Lexington, Oregon

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Lexington, Oregon
City
Grain elevators in w:Lexington, Oregon
Grain elevators in w:Lexington, Oregon
Location in Oregon
Location in Oregon
Coordinates: 45°26′43″N 119°41′17″W / 45.44528°N 119.68806°W / 45.44528; -119.68806Coordinates: 45°26′43″N 119°41′17″W / 45.44528°N 119.68806°W / 45.44528; -119.68806
Country United States
State Oregon
County Morrow
Incorporated 1903
Government
 • Mayor Jean Brazell
Area[1]
 • Total 0.44 sq mi (1.14 km2)
 • Land 0.44 sq mi (1.14 km2)
 • Water 0 sq mi (0 km2)
Elevation 1,450 ft (440 m)
Population (2010)[2]
 • Total 238
 • Estimate (2012[3]) 239
 • Density 540.9/sq mi (208.8/km2)
Time zone Pacific (UTC-8)
 • Summer (DST) Pacific (UTC-7)
ZIP code 97839
Area code(s) 541
FIPS code 41-42200[2]
GNIS feature ID 1136476[4]

Lexington is a city in Morrow County, Oregon, United States. The population was 238 at the 2010 census. It is part of the PendletonHermiston Micropolitan Statistical Area.

History[edit]

Lexington was named by early settler William Penland for his hometown of Lexington, Kentucky.[5] Lexington post office was established in 1885.[5] In 1886, shortly after Morrow County was created, Lexington lost by 33 votes to Heppner in an election to determine the county seat.[6] The city was incorporated in 1903, and had a population of 185 at the 1910 census.[7]

Sheep ranching was important in the region during the days of early settlement by non-natives. It continues in the 21st century and has been joined by wheat farming and cattle ranching as significant uses of the land.[8]

Geography[edit]

Lexington is at an elevation of 1,450 feet (440 m)[4] between the Columbia River to the north and the Blue Mountains to the southeast.[9] The city is along Oregon Route 74, about 9 miles (14 km) northwest of Heppner.[9] Lexington is about 38 miles (61 km) southwest of Hermiston and 174 miles (280 km) east of Portland.[9][10]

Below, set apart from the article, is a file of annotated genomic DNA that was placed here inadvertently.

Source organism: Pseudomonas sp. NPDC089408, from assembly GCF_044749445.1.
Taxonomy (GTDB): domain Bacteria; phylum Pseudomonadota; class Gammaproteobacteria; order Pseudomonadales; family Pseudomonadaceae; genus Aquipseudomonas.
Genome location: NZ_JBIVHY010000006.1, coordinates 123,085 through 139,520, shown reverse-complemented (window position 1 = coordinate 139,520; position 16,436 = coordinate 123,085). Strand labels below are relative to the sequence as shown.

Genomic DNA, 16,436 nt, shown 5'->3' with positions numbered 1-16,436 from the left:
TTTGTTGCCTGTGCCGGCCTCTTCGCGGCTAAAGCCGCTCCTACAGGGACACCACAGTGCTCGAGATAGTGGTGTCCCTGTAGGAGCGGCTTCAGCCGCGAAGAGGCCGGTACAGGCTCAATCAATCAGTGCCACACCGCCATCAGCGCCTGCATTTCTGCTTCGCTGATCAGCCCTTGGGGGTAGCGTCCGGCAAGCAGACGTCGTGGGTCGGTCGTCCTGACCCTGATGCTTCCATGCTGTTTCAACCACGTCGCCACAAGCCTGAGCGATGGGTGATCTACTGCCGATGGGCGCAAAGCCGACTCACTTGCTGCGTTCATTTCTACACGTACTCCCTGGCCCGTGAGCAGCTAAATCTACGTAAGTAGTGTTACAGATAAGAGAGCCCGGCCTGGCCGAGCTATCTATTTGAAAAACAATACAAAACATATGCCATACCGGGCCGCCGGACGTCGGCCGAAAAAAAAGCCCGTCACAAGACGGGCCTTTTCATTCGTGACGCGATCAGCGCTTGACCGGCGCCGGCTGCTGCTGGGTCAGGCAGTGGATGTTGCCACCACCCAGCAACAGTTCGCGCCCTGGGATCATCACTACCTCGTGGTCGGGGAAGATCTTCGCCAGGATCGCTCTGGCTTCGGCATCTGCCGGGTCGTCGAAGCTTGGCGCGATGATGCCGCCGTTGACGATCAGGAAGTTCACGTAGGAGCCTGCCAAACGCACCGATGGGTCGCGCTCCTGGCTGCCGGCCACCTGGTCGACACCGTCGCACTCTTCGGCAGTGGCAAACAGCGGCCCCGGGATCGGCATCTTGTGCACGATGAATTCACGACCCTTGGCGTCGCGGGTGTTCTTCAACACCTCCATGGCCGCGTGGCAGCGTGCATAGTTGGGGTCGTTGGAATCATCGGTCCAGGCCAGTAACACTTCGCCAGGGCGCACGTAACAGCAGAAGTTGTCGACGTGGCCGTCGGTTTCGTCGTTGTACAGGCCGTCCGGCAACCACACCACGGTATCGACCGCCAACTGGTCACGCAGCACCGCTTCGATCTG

Willow Creek flows though Lexington, which is downstream of Heppner and upstream of Ione and Arlington.[9] According to the United States Census Bureau, the town has a total area of 0.44 square miles (1.14 km2), all of it land.[1]

Route 74 forms part of the Blue Mountain Scenic Byway, a 130-mile (210 km) set of roads connecting Interstate 84 (I-84) along the Columbia River with the North Fork John Day River in the Blue Mountains. Part of the route follows the Willow Creek drainage through Lexington.[8]

Economy and education[edit]

As of 2002, Lexington's largest employers were the Morrow County Grain Growers (farms), the Columbia Basin Electric Co-op in Heppner, a metal fabrication company in Heppner, and a small company in Lexington that repaired farm equipment.[10]

The headquarters of the Morrow County School District is in Lexington. The nearest public schools in this district are in Heppner.[11]

Demographics[edit]

Historical population
Census Pop.
1890 100
1900 175 75.0%
1910 185 5.7%
1920 264 42.7%
1930 180 −31.8%
1940 223 23.9%
1950 237 6.3%
1960 240 1.3%
1970 230 −4.2%
1980 307 33.5%
1990 286 −6.8%
2000 263 −8.0%
2010 238 −9.5%
source:[2][7]

2010 census[edit]

As of the census of 2010, there were 238 people, 94 households, and 70 families residing in the town. The population density was 540.9 inhabitants per square mile (208.8/km2). There were 101 housing units at an average density of 229.5 per square mile (88.6/km2). The racial makeup of the town was 92.4% White, 0.4% Asian, 1.7% from other races, and 5.5% from two or more races. Hispanic or Latino of any race were 1.3% of the population.[2]

There were 94 households of which 28.7% had children under the age of 18 living with them, 60.6% were married couples living together, 9.6% had a female householder with no husband present, 4.3% had a male householder with no wife present, and 25.5% were non-families. 17.0% of all households were made up of individuals and 8.6% had someone living alone who was 65 years of age or older. The average household size was 2.53 and the average family size was 2.86.[2]